This week in the Future of Ottawa series, we’re taking a deep dive into four of Ottawa’s most unique music communities—what they’re like now and where things are heading. Read on for a guest post from Ed Lister on the future of jazz music in Ottawa.
We’ve arrived at yet another pandemic-style holiday weekend and things are…weird, to put it bluntly. While we may still be required to stay at home this Valentine’s/Family Day long weekend, there is plenty to do while staying safely away from others. Also, let’s not get too excited, but it would appear that the lockdown measures in Ottawa are reaching their end and the slow reopening of non-essential services is just around the corner, so that’s another thing to celebrate, along with an extra day off work.
As always, the Weekend Roundup is here to offer up some suggestions for your weekend activities.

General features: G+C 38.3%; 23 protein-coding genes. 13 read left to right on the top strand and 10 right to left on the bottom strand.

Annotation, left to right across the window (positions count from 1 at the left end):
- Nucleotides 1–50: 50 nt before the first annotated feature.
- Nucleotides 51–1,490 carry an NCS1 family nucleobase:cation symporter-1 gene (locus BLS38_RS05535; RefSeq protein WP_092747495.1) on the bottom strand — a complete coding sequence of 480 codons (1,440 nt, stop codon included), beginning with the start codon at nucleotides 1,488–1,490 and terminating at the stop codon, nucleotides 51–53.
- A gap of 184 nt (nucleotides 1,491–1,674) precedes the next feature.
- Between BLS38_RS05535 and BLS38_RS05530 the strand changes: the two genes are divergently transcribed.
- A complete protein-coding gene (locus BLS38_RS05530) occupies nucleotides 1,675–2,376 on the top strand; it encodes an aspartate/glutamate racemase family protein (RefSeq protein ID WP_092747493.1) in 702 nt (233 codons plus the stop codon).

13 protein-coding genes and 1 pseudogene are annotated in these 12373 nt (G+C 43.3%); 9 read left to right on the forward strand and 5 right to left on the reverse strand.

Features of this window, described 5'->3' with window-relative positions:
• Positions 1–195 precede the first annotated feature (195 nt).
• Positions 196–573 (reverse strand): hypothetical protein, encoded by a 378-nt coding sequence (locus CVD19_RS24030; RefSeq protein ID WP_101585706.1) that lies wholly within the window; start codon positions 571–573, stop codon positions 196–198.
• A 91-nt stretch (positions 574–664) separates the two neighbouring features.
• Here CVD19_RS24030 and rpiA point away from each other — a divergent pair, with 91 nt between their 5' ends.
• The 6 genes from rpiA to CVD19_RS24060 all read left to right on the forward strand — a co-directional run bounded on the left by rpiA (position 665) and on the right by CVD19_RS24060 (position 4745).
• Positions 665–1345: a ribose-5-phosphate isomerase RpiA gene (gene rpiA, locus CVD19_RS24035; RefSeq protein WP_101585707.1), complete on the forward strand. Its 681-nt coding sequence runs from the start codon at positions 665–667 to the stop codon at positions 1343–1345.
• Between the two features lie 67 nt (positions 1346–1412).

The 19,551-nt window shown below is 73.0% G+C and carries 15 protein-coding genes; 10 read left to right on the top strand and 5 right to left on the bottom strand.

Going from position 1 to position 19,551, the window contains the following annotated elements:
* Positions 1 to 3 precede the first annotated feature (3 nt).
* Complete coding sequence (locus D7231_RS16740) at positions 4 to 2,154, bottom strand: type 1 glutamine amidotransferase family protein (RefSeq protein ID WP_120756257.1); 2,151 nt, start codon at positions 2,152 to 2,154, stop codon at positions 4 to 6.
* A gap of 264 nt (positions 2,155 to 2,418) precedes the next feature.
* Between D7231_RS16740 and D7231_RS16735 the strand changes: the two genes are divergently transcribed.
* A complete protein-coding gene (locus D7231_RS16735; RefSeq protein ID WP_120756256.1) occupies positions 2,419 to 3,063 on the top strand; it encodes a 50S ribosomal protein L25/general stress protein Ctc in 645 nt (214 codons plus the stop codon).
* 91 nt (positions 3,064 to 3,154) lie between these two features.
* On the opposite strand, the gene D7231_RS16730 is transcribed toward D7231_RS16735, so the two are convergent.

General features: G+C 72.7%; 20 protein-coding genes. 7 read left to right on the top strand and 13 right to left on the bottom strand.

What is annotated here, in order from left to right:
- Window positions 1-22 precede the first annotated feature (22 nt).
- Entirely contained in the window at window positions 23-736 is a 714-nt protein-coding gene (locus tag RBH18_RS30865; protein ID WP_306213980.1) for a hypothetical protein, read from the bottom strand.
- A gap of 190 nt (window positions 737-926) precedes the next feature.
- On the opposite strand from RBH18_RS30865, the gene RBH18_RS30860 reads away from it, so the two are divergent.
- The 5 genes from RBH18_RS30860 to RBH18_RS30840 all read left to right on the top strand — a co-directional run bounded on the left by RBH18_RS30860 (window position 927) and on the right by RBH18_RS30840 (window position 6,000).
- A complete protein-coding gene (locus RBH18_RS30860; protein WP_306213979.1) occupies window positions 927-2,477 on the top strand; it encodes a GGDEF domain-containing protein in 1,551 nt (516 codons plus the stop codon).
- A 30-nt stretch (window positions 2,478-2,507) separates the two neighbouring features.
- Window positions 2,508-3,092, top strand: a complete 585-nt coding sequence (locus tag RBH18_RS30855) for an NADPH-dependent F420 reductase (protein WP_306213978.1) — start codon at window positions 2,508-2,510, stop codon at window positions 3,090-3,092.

Ottawa jazz musician and leader of the Ottawa Jazz Orchestra Adrian Cho has created a system that lets musicians in different locations (and us in the audience!) see and hear each other play live. It’s called Syncspace.
Carleton University will deliver its long-running Learning in Retirement (LinR) program entirely online this fall. So far, there are 15 lectures and six-week lecture series scheduled, with more to come.
You may not have even realized it, but here we are, May 2-4 again and turning a corner weather-wise right on time.
Adrian started out his creative journey with jazz. His last full time gig was ‘Director of Getting Shit Done’ at Shopify. Now he’s starting a wildlife photography service.
The Ottawa Jazz Orchestra, led by Adrian Cho, kicks off it’s 14th season on December 21st. Over the season there are six different programs and nine performances at the National Arts Centre Fourth Stage.
The OJO’s next concert is taking place at the National Arts Centre on February 23.
Carleton’s Learning in Retirement program is in fact open to all ages, plus both schools offer a range of free lectures and cheap mini-courses.
While outdoor summer jazz concerts are just wistful memories now, there is a lot of great music for jazz fans to look forward to.